The scene found at Chicago’s Mods vs Rockers goes far beyond the cafe racer craze. Sure, the event is inspired by vintage British motorcycles and Italian metal-bodied scooters, but the curbs are endlessly lined with all types of old, custom and unique bikes. For the eighth year, the small trees and lampposts along busy Lincoln Avenue are flooded with motorcyclists and pedestrians-turned-admirers. Here’s just a sampling of what it looked like through the lens of Good Spark Garage…
Near the intersection of Lincoln, Diversey and Racine, the landmark whisky bar, Delilah’s, acts as the meet-up destination and bike show from 1-5pm.
Two route options were available for the Rumble Run to the Bottom Lounge. One was somewhat of a straight path via Ashland Avenue. The other was a jagged jaunt through downtown past Buckingham Fountain for a group pic.
A rockin’ addition to this year’s event was the Rockabilly Riot at the Bottom Lounge featuring the Bama Lamas, Johnny Murder and the 25 to Life, and the headlining Stray Cat, Lee Rocker. Lee and the band put on a heck of a show with a few Stray Cat hits, original music and some throwback songs like Blue Moon of Kentucky, That’s Alright, and Sleepwalk (featuring wicked licks by lead guitarist Buzz Campbell). Drummer Jimmy Sage and guitarist Brophy Dale added to the onslaught of Lee Rocker’s pomade-laced rockabilly tunes.
Back to Lincoln Ave, which was like a stage or runway for a constant stream of vintage bikes, impatient taxis, big ol’ buses and the silent but speedy cyclists (ON YER LEFT!). The sidewalk audience faced sensory overload, in a good way.
Kinda like birdwatching, bikes fly by in all directions then light along the curb. When they’re still, you can observe their characteristics, modifications and talk with their owners.
You’ll also come across some interesting non two-wheeled things; here’s a few…
Most of the event is spent ogling motorcycles and scooters in a concentrated area, but when 5:30 rolls around, the bikes can stretch their legs on the ride to the Bottom Lounge. The engines fire up and if you ain’t ready, you’re left behind. Riders knife through congested streets and may or may not yield rights-of-ways to remain in a group. Speeds increase and decrease quickly; the highest speeds would be logged on the rough Lakeshore Drive. It’s a fun exercise in throttle and brake management while riding in a pack of smiling, vintage motorcycle enthusiasts.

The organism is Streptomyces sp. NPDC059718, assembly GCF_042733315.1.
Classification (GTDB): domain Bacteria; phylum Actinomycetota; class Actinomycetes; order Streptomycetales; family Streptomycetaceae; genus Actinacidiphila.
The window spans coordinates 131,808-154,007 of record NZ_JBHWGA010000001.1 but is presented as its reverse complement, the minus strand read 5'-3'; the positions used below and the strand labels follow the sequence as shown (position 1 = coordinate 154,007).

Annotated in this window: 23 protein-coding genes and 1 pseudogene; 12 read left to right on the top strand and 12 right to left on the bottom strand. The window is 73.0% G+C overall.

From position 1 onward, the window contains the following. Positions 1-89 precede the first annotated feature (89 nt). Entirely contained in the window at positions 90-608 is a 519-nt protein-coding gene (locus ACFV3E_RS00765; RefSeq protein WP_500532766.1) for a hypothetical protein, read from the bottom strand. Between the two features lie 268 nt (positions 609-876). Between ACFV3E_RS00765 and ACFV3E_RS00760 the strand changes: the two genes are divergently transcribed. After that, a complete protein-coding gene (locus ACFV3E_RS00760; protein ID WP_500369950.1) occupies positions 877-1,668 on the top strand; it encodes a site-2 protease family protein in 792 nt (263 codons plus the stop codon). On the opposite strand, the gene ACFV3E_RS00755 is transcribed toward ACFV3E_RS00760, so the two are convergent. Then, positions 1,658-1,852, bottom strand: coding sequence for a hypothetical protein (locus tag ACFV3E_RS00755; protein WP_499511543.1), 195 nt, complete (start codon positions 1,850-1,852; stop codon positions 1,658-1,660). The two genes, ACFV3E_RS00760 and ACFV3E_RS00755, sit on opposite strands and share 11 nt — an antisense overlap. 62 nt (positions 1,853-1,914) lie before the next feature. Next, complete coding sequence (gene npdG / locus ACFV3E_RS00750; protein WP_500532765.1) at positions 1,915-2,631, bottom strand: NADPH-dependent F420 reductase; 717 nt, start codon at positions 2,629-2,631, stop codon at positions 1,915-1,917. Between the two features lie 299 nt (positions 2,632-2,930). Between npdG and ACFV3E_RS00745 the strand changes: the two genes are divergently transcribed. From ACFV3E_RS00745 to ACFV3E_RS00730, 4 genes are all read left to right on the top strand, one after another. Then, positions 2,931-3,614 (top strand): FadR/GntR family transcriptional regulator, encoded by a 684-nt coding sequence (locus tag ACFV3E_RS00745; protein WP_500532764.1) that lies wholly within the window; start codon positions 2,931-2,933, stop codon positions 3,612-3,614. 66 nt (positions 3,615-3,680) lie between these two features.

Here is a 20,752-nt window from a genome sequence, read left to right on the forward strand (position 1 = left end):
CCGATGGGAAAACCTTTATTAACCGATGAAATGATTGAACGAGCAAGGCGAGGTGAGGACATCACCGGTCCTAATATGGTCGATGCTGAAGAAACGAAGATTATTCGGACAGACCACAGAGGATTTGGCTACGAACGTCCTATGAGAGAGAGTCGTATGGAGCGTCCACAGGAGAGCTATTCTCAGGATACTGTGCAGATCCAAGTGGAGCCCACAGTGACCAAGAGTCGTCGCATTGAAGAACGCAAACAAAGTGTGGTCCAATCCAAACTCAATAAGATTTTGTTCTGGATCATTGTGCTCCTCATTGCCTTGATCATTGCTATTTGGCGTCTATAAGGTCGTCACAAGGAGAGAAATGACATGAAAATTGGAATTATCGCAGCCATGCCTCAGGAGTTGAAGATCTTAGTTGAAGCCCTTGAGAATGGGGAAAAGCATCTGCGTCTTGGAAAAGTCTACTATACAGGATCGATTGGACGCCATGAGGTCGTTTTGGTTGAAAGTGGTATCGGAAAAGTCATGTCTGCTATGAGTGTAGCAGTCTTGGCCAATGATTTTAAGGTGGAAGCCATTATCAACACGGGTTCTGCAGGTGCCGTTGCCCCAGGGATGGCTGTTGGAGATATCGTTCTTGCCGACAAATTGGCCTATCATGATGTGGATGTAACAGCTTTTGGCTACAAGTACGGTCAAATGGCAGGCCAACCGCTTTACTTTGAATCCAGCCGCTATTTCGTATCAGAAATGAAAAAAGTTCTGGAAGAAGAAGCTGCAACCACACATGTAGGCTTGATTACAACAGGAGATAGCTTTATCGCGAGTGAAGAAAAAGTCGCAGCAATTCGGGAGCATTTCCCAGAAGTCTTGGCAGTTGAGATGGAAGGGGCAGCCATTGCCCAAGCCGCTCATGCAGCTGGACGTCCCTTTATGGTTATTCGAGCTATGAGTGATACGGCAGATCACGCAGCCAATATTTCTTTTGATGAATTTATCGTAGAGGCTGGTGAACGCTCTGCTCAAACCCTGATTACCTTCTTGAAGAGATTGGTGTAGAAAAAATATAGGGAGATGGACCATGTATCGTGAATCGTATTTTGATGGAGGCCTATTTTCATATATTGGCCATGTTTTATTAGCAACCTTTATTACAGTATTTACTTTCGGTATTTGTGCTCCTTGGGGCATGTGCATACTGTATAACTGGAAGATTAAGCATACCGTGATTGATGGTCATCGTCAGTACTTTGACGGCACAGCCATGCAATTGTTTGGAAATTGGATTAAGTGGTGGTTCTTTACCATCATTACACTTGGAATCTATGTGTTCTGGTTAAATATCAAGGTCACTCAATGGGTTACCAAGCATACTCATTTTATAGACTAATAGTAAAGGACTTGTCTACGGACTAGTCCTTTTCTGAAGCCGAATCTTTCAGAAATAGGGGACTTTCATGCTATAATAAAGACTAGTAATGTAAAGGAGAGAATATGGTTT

For us, bike-watching is a blast, but the people-watching is what provides the most entertainment. After years of attending this event, we’re getting to know a lot of the devoted regulars while spotting some new and colorful characters.
By the time you walk a few blocks down and back up, even more bikes have shown up. At times, it’s hard to keep up with all the activity, but you’ll try. And you’ll enjoy it. Word on the street is, there are big plans for evolving this event by Larry and Martin of Steel Toe Press, whose calling card reads, “vintage motorcycle event builders.” After eight years of success, it’s easy to assume MvR will become bigger and better, but knowing these guys as well as we do, they’ll be swinging for the fences.
After midnight, the constant roar of motorcycles dissipated and the sounds of the city became more noticeable. A little Summer sprinkle quickly turned into a downpour after most of the bikes left. “Let it rain,” we thought. By that time we’d seen an incredible variety of vintage bikes, blitzed the windy streets of Chicago on air-cooled bikes, tapped our feet to some of the best live rockabilly music in the country and enjoyed good company at yet another wonderful Mods vs Rockers. When we tell you, “don’t pass up a chance to attend this great Midwestern vintage motorcycle and scooter event,” we mean it.
To see other Chicago stories relating to MvR, click on the “Mods vs Rockers” tag and keep it tuned-in to Good Spark Garage for more! You can also follow us on Twitter for up-to-date tweets. Thanks for readin’. –The Wilkinson Bros